Boarding barns are a little like daycare. If one horse gets sick, it’s just a matter of time before the whole barn is exposed.
There is a mild viral respiratory bug (thankfully not Strangles and not Herpes) making the rounds in the D.C. Metropolitan area. I keep my mare at a very clean barn with excellent horse-health management. And she has not been off the property since she arrived almost 2 years ago. Even with the best hygiene practices, trainers, farriers, and vets visit; new horses arrive; and boarders take trail rides or lessons off-site. Over the fall, a handful of horses presented with snotty noses, coughs, fever, or stocked-up legs.
A horse 3 stalls away from my mare had a positive culture for Streptococcus equi zooepidemicus (“Strep Zoo”). This bacteria is common in the respiratory tract of horses. When a viral infection has dampened a horse’s immune system, Strep Zoo can take over and result in nasal discharge, coughing, and pneumonia.
Last week, my mare’s breathing sounded hollow, but with a clear nose and clean tight legs, I figured it might just be the dusty indoor arena. Saturday the barn manager sent me a note that her nose was a mess.
She has been quarantined since. As difficult as it has been, I have not gone within 20 feet of her. The vet administered the first of three doses of EqStim. This Neogen product is intended to boost the immune system so that the body can better fight the secondary bacterial infection. The mare is also receiving daily doses of oral antibiotic. While it is never a good time to have a virus in your barn, winter makes prevention and treatment especially difficult.
- Exercise in cold weather inflames a horse’s airways. This can suppress the immune response for up to 48 hours afterwards! Winter air can also dry out the mucosa in the nose and throat. Horses tend to drink less in winter, so dehydration is common. Barns and indoors tend to get dusty. This leaves a horse more susceptible to asthma and infection. Tip: If the mercury dips to 23 degrees or lower, keep your rides at the walk only. Use a bucket warmer and keep a salt lick readily available.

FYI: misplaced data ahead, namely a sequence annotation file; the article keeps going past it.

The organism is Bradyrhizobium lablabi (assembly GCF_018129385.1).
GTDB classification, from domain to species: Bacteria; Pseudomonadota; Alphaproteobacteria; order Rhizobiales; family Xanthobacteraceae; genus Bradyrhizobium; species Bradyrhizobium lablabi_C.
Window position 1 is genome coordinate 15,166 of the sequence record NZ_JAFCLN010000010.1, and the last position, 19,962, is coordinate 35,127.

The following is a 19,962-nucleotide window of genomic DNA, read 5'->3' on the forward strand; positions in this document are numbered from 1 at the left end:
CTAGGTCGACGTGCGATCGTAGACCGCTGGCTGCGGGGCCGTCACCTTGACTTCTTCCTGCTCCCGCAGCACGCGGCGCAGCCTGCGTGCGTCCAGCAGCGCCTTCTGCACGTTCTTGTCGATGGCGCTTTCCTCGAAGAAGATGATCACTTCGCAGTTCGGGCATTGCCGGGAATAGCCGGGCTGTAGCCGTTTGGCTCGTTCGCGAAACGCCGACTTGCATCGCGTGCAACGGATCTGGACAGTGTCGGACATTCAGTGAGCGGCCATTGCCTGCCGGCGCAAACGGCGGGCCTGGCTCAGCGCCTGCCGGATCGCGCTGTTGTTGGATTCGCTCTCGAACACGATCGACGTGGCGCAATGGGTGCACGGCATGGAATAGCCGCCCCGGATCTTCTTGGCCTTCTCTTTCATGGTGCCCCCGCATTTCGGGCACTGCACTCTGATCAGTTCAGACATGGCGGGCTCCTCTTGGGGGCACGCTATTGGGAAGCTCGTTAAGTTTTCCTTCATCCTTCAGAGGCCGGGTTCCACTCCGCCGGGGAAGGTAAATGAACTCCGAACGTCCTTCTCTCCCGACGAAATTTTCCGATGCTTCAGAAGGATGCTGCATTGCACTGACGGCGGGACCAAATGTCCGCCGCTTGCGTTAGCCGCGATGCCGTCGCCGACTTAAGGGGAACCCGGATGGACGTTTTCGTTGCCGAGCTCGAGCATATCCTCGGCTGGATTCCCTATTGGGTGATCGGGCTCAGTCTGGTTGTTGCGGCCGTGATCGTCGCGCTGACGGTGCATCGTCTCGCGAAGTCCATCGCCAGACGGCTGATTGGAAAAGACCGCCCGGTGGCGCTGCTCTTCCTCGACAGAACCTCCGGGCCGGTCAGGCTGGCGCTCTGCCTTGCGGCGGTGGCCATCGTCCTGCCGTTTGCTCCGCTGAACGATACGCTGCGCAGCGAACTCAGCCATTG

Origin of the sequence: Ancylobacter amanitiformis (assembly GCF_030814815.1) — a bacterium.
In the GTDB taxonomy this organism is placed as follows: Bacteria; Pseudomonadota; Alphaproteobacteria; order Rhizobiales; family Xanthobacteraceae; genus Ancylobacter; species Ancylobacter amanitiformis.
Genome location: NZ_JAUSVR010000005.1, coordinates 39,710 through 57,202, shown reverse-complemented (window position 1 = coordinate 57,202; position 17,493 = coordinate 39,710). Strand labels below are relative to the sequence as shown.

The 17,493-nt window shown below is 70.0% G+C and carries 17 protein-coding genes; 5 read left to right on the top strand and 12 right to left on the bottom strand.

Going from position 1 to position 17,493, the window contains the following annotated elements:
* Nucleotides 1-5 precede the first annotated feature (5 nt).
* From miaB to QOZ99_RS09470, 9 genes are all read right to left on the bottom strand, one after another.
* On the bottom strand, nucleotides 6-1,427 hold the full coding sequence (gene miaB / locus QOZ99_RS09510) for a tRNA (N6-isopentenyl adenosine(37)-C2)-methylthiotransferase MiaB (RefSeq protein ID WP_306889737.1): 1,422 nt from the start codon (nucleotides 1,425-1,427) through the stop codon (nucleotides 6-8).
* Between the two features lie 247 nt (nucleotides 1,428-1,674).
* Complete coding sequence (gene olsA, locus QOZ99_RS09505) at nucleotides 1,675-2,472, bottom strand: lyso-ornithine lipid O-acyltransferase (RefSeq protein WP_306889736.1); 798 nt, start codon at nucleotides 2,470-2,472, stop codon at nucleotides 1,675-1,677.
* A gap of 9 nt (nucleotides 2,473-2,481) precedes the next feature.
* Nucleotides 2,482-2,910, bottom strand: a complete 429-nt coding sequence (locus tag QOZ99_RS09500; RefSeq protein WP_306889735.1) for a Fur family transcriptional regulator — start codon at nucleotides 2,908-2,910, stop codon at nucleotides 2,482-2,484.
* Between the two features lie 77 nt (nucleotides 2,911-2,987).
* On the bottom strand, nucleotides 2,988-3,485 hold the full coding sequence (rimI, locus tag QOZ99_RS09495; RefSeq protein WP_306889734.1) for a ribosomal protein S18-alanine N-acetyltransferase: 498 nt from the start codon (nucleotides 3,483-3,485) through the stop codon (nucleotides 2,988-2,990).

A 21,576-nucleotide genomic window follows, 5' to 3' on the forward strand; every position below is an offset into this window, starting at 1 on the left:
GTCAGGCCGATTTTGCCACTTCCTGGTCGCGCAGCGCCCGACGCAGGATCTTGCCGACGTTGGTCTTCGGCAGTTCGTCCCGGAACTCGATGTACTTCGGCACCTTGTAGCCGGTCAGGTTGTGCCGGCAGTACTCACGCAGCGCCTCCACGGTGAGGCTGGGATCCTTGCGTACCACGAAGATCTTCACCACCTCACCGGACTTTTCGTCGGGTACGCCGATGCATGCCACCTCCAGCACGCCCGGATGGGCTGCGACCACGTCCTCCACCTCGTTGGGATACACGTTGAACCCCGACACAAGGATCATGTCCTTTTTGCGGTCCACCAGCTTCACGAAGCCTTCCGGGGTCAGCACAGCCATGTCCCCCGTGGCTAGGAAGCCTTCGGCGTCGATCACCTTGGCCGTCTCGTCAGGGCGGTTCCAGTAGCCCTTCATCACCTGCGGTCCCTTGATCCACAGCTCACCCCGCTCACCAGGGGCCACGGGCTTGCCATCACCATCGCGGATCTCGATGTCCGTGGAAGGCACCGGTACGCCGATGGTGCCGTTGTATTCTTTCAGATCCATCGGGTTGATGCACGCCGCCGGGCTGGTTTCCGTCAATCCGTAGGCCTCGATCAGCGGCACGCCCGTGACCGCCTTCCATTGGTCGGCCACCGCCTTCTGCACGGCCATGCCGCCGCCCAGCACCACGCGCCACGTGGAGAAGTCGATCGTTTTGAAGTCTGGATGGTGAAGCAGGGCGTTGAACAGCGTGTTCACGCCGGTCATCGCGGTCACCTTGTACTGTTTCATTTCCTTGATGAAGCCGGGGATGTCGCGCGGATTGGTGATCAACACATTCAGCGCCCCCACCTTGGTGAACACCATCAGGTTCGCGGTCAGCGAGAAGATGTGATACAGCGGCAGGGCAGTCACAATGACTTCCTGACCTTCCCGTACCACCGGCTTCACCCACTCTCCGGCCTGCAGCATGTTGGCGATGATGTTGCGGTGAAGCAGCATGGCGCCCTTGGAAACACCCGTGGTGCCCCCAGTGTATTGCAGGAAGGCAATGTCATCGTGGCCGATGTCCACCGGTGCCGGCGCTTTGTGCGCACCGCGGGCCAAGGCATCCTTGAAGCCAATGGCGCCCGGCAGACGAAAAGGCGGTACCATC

- Horses are in confined spaces more often in winter. On snowy nights, horses huddle together in pasture or breathe in the shared air in a closed barn. The indoor arena is crowded. The potential for infection is high. Tip: Be aware of a drop in appetite, snotty nose, coughing, dull eyes, lack of energy, increased respiration or fever and remove symptomatic horses from the herd as soon as possible.
- Humans (and horses!) are wearing more clothes that are less washable. Boarders, barn staff, vets, and farriers may be diligent to wash their hands, rinse boots, and launder breeches. But what about fleece-lined leather riding gloves? A waterproof oilskin barn jacket? These winter essentials aren’t made to be washed with detergent and hot water. Tip: If possible avoid symptomatic horses. Make a disinfecting solution of 1/4 cup bleach per gallon of water for boots, plastic, and rubber. Handle symptomatic horses last. Wash hands often. Wear disposable rubber gloves atop winter gloves and discard after each use.
Do you have experience with prevention and containment of respiratory infection? Share your tips in the comments!